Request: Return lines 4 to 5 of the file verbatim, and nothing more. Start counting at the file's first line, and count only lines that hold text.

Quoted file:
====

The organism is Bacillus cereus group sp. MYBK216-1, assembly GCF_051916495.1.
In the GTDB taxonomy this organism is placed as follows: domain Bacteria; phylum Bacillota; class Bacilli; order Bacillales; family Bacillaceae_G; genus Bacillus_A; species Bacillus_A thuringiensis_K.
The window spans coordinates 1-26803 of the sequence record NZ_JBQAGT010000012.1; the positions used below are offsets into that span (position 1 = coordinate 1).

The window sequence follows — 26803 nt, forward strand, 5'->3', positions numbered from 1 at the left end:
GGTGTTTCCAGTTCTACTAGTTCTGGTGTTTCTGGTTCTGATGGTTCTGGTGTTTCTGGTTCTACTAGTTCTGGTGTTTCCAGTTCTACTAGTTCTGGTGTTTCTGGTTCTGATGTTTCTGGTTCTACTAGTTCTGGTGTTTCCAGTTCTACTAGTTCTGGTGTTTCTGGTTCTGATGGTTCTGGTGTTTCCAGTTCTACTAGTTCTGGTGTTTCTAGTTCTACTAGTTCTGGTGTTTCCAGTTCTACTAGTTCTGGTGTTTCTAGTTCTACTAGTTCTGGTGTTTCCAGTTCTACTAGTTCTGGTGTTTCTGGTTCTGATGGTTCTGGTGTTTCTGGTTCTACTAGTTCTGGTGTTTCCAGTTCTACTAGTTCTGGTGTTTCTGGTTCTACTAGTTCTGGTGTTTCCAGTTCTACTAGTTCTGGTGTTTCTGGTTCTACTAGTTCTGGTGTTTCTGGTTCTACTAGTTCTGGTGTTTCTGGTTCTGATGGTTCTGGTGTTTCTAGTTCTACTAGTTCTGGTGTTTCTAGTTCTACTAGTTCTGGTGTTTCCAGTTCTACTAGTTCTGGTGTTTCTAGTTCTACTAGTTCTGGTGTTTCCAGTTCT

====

The window sequence follows — 26803 nt, forward strand, 5'->3', positions numbered from 1 at the left end:
GGTGTTTCCAGTTCTACTAGTTCTGGTGTTTCTGGTTCTGATGGTTCTGGTGTTTCTGGTTCTACTAGTTCTGGTGTTTCCAGTTCTACTAGTTCTGGTGTTTCTGGTTCTGATGTTTCTGGTTCTACTAGTTCTGGTGTTTCCAGTTCTACTAGTTCTGGTGTTTCTGGTTCTGATGGTTCTGGTGTTTCCAGTTCTACTAGTTCTGGTGTTTCTAGTTCTACTAGTTCTGGTGTTTCCAGTTCTACTAGTTCTGGTGTTTCTAGTTCTACTAGTTCTGGTGTTTCCAGTTCTACTAGTTCTGGTGTTTCTGGTTCTGATGGTTCTGGTGTTTCTGGTTCTACTAGTTCTGGTGTTTCCAGTTCTACTAGTTCTGGTGTTTCTGGTTCTACTAGTTCTGGTGTTTCCAGTTCTACTAGTTCTGGTGTTTCTGGTTCTACTAGTTCTGGTGTTTCTGGTTCTACTAGTTCTGGTGTTTCTGGTTCTGATGGTTCTGGTGTTTCTAGTTCTACTAGTTCTGGTGTTTCTAGTTCTACTAGTTCTGGTGTTTCCAGTTCTACTAGTTCTGGTGTTTCTAGTTCTACTAGTTCTGGTGTTTCCAGTTCT